Hunting: A key component to wildlife conservation
By Carin R. Kirkegaard; information provided by Colorado Parks and Wildlife
For tens of thousands of people in Colorado, hunting season is one of the best in the state. In addition to providing food for the table and an outdoor recreational experience, hunting is an important wildlife management tool.
“Wildlife management covers a wide range of issues,” explained J.T. Romatzke, northwest regional manager for Colorado Parks and Wildlife (CPW). “We look at wildlife populations, winter range protection, human/wildlife conflicts, law enforcement and more.”
Colorado’s wildlife was decimated in the mid to late 1800s when the state was flooded with people seeking opportunity and fortune with the gold and land rush. Many game animals, birds and fish were nearly wiped out by the market hunters and pioneers who hunted to provide food for survival. Fortunately, conservation-minded hunters helped to pass wildlife laws that restricted hunting and fishing.
In 1870, the Colorado Territorial legislature passed the first wildlife protection law – banning the use of nets for taking fish from rivers and streams. Then in 1879, the first wildlife protection agency was established. The legislature was able to set seasons, methods of hunting, bag and possession limits and in some instances bans on a particular species. With a law-enforcement agency in place, populations of deer, elk, trout, wild turkeys, pronghorns, bighorn sheep and many others were restored.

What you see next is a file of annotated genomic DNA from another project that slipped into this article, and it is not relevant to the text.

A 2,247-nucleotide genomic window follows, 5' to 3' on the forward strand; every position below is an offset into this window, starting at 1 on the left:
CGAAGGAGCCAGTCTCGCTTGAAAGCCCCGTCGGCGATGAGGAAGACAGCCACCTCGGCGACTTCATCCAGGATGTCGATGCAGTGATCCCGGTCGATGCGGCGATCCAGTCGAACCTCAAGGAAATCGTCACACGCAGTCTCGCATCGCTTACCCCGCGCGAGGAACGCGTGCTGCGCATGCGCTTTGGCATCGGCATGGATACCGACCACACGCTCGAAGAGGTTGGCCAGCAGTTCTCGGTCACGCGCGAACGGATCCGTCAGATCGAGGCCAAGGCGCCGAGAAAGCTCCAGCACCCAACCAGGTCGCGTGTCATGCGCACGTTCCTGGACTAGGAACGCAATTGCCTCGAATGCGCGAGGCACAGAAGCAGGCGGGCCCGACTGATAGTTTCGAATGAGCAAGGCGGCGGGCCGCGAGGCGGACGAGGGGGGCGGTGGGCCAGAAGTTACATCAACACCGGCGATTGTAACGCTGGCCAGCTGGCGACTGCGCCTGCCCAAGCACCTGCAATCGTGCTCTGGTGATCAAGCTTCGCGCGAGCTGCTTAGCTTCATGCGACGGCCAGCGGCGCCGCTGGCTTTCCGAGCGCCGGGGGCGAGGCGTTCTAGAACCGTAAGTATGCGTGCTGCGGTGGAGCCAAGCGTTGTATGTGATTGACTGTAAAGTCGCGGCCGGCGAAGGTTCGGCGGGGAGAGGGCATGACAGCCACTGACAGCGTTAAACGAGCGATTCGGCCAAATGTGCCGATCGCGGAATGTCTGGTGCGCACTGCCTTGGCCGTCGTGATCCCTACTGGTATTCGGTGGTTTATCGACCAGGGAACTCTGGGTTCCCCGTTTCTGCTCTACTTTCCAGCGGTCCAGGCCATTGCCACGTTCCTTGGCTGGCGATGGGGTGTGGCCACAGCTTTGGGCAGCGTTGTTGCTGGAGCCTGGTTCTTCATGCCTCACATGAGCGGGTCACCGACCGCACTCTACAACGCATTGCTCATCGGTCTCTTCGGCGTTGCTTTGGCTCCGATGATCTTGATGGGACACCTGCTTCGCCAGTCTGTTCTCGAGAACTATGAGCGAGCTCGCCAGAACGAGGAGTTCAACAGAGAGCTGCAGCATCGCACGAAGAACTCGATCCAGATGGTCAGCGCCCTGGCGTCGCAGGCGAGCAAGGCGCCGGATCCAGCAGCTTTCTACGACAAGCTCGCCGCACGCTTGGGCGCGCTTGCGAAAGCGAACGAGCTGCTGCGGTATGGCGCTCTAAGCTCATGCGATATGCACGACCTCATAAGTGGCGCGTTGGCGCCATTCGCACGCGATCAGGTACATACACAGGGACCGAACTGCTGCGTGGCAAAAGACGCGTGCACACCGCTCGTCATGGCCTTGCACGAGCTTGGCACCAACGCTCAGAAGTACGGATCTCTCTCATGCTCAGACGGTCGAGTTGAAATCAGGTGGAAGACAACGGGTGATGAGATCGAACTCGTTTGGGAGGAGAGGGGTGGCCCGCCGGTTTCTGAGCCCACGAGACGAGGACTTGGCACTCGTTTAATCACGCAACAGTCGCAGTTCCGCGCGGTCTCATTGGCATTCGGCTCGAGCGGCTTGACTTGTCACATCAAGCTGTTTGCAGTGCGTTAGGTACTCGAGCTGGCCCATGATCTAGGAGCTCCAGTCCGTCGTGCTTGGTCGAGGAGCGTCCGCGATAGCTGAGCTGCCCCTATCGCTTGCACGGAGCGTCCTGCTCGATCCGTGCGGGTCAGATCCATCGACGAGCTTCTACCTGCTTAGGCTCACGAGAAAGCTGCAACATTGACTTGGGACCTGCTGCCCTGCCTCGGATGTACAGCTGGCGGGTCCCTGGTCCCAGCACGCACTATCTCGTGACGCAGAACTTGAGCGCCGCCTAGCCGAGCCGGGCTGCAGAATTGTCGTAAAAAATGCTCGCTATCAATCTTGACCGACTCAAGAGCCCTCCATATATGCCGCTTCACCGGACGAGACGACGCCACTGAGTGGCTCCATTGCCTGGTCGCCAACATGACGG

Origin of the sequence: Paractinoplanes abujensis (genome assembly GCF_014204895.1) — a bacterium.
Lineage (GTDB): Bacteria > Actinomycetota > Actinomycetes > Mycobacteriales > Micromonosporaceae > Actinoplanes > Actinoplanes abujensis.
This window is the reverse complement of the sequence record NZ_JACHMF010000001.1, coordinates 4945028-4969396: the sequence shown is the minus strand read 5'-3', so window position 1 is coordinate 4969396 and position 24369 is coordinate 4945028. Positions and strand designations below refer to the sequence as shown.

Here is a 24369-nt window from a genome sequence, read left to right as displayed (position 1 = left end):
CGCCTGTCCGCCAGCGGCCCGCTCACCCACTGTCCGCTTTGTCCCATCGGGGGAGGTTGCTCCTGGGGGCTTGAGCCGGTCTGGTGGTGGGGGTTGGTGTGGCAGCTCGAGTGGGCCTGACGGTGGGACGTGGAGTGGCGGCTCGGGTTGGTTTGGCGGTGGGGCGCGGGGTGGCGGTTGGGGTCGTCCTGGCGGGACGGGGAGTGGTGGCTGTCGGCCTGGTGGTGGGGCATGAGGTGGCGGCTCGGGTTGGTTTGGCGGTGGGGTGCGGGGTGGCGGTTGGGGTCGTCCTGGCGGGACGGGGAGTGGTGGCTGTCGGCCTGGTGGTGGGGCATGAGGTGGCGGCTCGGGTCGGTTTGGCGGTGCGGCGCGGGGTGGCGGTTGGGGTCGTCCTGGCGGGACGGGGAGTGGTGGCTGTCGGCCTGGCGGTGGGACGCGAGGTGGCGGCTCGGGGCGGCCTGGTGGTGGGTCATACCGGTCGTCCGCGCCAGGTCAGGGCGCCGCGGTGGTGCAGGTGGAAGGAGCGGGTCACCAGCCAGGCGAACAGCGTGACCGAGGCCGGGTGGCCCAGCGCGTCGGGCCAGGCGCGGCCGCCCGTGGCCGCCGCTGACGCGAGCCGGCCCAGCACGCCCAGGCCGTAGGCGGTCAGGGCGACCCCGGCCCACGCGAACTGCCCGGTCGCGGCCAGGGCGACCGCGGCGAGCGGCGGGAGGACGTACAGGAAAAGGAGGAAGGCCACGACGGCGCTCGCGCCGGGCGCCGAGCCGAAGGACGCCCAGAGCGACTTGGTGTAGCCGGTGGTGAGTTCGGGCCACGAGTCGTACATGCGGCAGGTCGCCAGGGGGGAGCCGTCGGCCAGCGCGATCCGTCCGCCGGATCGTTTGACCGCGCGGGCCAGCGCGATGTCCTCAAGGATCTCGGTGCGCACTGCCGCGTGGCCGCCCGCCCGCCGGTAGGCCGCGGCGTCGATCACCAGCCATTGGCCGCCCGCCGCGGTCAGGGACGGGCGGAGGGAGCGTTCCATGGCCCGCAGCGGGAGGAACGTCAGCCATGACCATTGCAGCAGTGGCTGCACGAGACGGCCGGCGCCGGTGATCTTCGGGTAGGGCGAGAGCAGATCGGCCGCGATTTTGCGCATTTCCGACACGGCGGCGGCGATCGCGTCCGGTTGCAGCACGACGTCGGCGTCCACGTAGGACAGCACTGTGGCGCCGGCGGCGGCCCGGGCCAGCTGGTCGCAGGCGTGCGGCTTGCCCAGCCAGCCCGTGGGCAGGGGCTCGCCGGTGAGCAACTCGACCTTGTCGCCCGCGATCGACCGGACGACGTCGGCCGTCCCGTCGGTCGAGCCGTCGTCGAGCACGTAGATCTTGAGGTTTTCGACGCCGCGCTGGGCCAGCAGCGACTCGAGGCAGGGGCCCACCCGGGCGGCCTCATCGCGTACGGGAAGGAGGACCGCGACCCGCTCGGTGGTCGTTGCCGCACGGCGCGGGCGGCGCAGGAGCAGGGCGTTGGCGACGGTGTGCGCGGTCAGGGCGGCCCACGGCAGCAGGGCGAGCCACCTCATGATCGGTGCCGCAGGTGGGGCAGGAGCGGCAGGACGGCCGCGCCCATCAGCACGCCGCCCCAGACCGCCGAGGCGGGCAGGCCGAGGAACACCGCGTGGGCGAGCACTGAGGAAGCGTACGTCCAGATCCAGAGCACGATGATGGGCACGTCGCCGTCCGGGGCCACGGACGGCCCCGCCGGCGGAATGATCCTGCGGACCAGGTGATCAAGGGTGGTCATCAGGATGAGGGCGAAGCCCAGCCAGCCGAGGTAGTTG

The efforts paid off. Today, Colorado is renowned for its wildlife. Hunters come from all over the country to hunt in the state’s picturesque landscape. Rivers and streams attract anglers from around the world, and birders travel to witness sage grouse, sandhill cranes and hundreds of other species that call Colorado home.
“Now we can examine important biological issues such as over-population, health of winter range and diseases,” Romatzke says.
Biologists work with CPW on various research projects designed to maintain healthy wildlife populations. Managers do on-the-ground work that is enhanced with computer modeling, software and GPS-collar technology to monitor reproduction, survival rates, migration patterns, habitat and nutritional needs. The data gathered is used to establish trends and help determine solutions to problems.
Wildlife management is costly. Fortunately hunters and anglers are willing to fund this work through annual purchases of hunting and fishing licenses. The license revenue in Colorado covers 75% of all the agency’s wildlife activities.
“In Colorado we have a great heritage of wildlife conservation and hunting tradition. The work at CPW ensures that it will continue,” said Romatzke.